The scanner has a very powerful magnet inside it, so before entering the room you should remove any metal belongings. People who have heart monitors, pacemakers, or some types of surgical clips, cannot have an MRI because of the magnetic fields.


ERCP (endoscopic retrograde cholangio-pancreatography) enables the doctor to take an x-ray picture of the pancreatic duct and the bile duct. The bile duct can be unblocked during this procedure if necessary.

Before the test, you will be asked not to eat or drink anything for about six hours so that the stomach and small bowel (duodenum) are empty. You will be given an injection to help you to relax and some local anaesthetic will be sprayed on to the back of your throat. The doctor will then pass a thin, flexible tube, known as an endoscope, into your mouth, through your stomach and into the duodenum just beyond it. Looking down the endoscope, the doctor can find the opening where the bile duct and the duct of the pancreas drain into the duodenum. A dye that can be seen on x-ray is then injected into these ducts to show up any abnormalities or any blockage of the duct.

You will usually be given an injection of antibiotics before the test, to prevent any infection.


A newer test, that is sometimes used instead of an ERCP, is an endoscopic ultrasound (EUS). This is a very similar procedure to an ERCP, but involves an ultrasound probe being passed down the endoscope, to take an ultrasound scan of the pancreas and surrounding organs.


If your doctor strongly suspects that you have cancer of the pancreas, the surest way of making a diagnosis is to remove some cells, or a small piece of tissue, from the tumour, to look at under a microscope. This is called a biopsy. In some people, where the tumour is very difficult to reach, it is not possible to do this.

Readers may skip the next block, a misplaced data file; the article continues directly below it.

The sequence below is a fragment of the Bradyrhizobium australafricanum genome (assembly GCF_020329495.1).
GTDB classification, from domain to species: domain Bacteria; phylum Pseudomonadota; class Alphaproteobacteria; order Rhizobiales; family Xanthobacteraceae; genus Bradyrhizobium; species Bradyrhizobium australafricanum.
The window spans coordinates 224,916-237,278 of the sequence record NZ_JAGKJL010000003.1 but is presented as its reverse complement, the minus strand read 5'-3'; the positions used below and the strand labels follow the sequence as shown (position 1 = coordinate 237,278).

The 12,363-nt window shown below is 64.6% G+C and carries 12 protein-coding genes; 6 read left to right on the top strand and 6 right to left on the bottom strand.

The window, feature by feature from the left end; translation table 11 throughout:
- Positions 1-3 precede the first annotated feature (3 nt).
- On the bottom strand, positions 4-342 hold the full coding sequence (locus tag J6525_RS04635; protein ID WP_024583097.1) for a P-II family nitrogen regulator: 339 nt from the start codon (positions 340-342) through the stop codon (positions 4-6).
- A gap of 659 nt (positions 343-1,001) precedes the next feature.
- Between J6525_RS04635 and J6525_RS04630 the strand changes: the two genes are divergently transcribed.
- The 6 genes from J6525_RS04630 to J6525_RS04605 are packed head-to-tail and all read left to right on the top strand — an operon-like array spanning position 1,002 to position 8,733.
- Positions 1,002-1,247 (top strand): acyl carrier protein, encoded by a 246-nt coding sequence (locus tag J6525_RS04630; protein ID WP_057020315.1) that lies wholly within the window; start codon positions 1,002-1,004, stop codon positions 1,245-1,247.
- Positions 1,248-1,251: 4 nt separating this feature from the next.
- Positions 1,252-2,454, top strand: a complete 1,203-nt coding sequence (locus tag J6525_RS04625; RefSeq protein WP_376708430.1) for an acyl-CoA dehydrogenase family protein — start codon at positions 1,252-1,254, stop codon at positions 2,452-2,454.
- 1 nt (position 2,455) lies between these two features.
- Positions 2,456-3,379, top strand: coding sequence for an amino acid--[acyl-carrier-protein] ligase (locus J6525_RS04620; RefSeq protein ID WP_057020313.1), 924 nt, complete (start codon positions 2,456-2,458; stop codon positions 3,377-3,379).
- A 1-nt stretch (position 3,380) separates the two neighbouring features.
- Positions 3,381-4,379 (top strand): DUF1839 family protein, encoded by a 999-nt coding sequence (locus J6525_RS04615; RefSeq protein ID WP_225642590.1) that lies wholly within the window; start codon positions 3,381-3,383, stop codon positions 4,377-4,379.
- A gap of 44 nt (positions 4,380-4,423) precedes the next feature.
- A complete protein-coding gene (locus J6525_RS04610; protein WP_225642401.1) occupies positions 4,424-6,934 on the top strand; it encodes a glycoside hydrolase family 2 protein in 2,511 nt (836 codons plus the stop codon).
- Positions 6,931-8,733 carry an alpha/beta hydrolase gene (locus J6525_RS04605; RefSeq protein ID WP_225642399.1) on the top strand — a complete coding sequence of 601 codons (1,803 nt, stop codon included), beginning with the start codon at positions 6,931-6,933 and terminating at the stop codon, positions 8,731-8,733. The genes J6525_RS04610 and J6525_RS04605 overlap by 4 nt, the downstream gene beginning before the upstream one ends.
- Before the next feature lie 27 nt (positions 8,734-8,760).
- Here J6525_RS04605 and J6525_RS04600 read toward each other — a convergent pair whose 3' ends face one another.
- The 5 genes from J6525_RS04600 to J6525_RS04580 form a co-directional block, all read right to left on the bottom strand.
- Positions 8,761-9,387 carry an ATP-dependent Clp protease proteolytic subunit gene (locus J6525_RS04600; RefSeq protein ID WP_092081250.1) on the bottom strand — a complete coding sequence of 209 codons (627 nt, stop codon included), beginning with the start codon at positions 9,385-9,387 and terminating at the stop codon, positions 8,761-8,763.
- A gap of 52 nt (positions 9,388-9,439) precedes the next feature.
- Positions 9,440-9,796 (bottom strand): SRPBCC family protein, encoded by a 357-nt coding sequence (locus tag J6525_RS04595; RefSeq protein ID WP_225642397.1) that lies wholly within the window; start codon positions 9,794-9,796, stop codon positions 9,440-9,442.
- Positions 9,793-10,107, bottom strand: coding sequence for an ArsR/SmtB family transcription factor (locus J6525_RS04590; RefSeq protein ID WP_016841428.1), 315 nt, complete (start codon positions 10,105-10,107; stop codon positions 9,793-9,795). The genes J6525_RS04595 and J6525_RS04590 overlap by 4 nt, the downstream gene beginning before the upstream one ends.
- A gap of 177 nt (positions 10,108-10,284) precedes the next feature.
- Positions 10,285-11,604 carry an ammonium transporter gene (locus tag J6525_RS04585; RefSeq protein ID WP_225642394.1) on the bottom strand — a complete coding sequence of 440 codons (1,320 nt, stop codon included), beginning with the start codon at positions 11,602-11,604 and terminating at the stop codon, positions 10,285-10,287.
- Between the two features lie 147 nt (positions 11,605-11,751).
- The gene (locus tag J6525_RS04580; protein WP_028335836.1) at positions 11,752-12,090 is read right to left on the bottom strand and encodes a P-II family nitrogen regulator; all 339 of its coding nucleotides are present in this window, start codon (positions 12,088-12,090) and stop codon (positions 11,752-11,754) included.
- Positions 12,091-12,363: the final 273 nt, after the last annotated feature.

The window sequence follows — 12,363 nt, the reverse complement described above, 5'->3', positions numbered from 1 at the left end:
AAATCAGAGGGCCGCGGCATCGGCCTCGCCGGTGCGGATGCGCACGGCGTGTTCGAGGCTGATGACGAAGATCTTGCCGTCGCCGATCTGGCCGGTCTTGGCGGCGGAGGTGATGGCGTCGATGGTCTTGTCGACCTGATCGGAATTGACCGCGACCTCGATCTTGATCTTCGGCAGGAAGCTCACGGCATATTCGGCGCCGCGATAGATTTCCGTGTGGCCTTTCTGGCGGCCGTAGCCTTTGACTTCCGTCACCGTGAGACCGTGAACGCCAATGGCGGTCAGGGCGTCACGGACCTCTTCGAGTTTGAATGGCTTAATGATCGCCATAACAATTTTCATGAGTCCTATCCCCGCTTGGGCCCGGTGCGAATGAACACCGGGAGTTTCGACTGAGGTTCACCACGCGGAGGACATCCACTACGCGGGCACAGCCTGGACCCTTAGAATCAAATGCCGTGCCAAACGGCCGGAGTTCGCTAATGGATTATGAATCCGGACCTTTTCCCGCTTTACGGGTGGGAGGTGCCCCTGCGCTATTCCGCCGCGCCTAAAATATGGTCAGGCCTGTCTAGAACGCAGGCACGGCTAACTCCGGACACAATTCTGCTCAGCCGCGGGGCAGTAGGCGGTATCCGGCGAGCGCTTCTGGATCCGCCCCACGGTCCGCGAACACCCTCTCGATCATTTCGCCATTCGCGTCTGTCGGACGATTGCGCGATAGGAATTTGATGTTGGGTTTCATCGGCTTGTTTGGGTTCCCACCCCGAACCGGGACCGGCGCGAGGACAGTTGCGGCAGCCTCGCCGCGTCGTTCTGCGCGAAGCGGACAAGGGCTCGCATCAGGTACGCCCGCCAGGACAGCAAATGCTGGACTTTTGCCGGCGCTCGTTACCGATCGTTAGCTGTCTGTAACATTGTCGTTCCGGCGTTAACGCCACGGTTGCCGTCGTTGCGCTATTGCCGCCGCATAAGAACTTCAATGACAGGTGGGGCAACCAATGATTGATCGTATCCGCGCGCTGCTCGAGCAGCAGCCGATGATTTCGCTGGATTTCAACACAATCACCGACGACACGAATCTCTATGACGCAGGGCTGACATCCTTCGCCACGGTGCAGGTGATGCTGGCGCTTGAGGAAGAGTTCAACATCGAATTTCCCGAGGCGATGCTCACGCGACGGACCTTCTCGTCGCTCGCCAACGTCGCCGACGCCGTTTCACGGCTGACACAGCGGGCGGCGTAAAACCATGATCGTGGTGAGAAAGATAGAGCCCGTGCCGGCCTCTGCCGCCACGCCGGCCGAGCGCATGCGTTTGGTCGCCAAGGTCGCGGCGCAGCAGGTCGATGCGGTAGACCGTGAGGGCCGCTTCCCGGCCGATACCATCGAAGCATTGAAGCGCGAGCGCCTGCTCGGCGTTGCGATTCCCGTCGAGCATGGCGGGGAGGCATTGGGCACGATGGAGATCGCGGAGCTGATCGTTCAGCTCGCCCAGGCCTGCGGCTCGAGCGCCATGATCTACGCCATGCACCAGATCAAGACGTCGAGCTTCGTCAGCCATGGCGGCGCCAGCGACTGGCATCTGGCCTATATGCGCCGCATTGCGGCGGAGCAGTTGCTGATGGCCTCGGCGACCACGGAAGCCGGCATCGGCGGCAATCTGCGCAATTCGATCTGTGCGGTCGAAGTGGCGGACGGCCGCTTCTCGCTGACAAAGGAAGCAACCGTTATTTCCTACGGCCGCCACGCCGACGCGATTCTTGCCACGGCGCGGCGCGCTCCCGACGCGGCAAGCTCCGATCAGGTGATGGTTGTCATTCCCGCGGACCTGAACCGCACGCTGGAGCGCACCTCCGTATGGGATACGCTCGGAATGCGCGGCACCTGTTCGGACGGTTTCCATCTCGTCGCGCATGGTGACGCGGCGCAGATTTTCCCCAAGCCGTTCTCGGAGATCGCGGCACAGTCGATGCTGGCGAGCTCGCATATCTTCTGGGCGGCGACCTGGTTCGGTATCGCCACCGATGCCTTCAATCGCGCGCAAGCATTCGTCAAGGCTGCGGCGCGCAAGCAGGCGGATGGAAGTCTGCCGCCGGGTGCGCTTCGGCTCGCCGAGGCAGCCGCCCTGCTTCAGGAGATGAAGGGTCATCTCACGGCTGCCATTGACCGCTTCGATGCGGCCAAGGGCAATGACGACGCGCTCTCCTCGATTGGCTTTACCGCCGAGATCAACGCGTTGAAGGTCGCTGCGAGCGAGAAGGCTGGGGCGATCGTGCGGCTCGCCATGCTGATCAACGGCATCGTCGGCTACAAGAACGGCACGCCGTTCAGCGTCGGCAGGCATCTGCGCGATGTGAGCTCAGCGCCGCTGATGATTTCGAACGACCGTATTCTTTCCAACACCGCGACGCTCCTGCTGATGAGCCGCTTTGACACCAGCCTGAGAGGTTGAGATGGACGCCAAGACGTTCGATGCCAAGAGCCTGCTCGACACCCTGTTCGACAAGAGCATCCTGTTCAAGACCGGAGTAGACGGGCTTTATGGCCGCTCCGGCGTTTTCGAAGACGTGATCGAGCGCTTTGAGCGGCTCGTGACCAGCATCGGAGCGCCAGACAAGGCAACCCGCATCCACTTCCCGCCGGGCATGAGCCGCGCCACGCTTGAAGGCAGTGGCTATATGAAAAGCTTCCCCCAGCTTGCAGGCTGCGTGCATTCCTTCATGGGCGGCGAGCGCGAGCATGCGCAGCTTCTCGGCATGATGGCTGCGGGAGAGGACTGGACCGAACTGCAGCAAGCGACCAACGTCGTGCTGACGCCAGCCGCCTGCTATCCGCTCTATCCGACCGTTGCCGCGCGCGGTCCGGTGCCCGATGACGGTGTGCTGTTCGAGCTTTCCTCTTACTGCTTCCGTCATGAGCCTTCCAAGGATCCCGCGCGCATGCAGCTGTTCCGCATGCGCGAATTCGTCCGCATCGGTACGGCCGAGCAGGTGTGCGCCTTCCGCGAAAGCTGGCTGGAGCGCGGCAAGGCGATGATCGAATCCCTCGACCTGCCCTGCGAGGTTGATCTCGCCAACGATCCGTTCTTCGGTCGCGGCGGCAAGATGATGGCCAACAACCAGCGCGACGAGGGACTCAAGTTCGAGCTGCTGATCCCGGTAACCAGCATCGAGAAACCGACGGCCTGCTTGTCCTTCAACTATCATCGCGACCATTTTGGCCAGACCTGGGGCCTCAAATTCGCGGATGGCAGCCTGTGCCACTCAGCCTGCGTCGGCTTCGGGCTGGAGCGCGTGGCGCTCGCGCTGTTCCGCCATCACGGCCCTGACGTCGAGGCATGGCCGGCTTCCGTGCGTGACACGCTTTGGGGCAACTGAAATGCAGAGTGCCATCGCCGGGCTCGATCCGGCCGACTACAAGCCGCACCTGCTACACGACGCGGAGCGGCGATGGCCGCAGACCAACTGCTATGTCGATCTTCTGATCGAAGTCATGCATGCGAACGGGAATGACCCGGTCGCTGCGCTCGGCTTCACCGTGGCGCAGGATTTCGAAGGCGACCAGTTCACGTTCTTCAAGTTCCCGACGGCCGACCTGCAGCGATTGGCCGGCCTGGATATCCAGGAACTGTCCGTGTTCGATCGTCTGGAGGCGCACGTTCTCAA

A biopsy can be taken in a number of ways. It may be possible to insert a needle through the skin of the abdomen to take a small piece of tissue, using an ultrasound or CT scan for guidance. You will be given an injection of local anaesthetic to numb the area so that you feel little or no pain from the insertion of the needle.

Another way is to take some cells during an ERCP. The doctor may be able to remove cells from the tumour by taking samples of the area through the endoscope, using a special type of brush.


This test involves a small operation done under a general anaesthetic and will mean a short stay in hospital. It allows the doctor to look at the area of the pancreas and see whether an operation will be possible.

The doctor makes a small cut (about 2cm) in the skin and muscle near the navel and carefully inserts a thin, fibre-optic tube (laparoscope) into your abdomen. The doctor can then examine the area and take a sample of tissue (biopsy) for examination under the microscope.

Sometimes laparoscopy is carried out whilst using ultrasound, to make sure that the laparoscope is in the right place and can examine any abnormal areas.

If the above tests do not give a definite diagnosis, an operation to look inside the abdomen (called a laparotomy) may be done under a general anaesthetic. A biopsy can be taken during the laparotomy. If surgery is needed to remove the cancer, this is sometimes done at the same time.

ERCP, biopsy and laparoscopy can cause problems for some people. It is advisable to discuss any possible risks with your specialist before having any of these procedures.

Via: http://www.cancerbackup.org.uk